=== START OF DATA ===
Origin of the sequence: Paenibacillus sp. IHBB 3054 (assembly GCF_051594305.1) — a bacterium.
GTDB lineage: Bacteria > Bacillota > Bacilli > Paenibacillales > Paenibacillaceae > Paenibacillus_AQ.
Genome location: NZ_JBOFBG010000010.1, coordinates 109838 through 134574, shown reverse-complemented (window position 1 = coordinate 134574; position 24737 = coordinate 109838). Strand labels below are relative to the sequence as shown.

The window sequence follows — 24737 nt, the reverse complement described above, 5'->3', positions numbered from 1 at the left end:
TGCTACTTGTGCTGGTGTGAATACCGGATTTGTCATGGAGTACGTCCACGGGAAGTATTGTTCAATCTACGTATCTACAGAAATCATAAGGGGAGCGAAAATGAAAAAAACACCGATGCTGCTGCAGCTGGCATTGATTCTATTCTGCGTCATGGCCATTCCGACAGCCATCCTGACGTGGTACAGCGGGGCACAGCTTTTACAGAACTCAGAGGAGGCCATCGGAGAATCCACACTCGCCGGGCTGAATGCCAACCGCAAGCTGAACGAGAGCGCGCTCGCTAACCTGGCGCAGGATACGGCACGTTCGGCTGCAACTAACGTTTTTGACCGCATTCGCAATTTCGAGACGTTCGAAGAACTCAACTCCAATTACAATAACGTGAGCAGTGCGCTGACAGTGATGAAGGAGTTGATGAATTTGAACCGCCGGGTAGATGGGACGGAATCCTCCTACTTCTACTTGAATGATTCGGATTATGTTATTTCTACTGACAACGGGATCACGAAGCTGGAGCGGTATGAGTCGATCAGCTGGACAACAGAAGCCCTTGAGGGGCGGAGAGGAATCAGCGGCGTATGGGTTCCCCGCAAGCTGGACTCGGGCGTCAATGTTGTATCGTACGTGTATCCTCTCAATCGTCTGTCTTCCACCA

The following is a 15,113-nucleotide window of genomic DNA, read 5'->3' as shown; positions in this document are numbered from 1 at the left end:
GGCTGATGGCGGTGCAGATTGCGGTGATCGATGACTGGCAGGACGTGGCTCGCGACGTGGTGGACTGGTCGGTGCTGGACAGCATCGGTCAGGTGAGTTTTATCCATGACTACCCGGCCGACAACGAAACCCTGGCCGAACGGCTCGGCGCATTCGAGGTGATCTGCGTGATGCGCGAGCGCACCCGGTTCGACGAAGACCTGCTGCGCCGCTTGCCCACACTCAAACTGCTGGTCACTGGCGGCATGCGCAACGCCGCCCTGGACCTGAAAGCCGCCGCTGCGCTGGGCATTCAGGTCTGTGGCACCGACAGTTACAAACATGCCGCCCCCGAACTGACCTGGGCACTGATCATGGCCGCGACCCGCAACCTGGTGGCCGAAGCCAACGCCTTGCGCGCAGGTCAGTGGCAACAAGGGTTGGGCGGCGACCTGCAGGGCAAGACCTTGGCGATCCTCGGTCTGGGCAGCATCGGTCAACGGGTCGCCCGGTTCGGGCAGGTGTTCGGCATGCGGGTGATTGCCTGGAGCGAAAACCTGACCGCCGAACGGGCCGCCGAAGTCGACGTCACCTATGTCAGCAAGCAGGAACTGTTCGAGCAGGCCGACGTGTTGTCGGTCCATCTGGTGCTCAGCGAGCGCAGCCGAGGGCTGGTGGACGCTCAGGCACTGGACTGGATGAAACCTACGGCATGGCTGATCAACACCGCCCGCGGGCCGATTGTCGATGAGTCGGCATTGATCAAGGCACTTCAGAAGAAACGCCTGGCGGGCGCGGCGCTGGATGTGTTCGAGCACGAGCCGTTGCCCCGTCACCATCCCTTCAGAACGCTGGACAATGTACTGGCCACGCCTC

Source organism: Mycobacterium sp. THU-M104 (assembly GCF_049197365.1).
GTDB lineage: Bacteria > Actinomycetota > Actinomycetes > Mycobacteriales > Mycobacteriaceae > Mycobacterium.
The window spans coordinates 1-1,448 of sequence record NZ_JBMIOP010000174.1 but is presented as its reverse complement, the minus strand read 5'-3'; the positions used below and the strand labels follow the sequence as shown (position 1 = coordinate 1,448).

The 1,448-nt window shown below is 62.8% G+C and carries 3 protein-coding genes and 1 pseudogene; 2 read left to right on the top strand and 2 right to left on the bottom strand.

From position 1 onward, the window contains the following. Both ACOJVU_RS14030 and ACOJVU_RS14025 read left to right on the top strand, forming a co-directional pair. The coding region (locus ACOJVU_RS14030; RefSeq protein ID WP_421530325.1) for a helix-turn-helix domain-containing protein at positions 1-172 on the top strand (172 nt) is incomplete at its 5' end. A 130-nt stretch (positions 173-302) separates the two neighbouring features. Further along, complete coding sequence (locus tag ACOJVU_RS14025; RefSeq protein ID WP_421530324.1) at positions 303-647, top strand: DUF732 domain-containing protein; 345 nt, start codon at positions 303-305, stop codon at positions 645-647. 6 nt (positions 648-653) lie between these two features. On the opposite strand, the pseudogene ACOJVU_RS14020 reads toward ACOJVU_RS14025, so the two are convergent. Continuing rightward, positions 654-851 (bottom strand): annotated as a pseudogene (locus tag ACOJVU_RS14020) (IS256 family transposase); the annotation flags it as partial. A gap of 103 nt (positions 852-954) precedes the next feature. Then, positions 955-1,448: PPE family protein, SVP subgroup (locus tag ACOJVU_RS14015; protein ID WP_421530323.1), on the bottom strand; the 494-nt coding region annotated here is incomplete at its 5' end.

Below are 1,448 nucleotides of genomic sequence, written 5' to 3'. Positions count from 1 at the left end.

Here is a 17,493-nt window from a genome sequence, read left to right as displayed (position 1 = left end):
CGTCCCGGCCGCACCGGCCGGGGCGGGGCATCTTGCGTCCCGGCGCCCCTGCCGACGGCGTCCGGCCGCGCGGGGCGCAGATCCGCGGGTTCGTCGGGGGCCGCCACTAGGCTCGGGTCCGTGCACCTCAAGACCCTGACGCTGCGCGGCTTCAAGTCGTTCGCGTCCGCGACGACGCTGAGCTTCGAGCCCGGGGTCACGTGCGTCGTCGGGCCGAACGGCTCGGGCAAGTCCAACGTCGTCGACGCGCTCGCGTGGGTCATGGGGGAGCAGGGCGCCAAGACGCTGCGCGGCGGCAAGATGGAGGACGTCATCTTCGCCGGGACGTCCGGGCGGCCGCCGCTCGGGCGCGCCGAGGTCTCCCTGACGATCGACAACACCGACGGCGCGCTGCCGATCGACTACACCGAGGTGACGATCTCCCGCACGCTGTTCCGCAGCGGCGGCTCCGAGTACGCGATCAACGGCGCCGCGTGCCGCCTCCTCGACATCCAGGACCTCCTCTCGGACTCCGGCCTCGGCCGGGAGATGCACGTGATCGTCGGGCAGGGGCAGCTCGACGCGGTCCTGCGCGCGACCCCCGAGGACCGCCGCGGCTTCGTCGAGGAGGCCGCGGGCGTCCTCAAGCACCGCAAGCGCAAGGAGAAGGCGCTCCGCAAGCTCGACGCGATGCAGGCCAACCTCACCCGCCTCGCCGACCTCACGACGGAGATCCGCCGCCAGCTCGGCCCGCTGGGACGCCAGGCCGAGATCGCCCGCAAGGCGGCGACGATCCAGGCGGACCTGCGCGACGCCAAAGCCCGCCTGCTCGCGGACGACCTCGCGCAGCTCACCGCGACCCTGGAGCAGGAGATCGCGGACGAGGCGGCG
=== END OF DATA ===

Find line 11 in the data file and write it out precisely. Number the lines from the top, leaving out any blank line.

The 1,448-nt window shown below is 62.8% G+C and carries 3 protein-coding genes and 1 pseudogene; 2 read left to right on the top strand and 2 right to left on the bottom strand.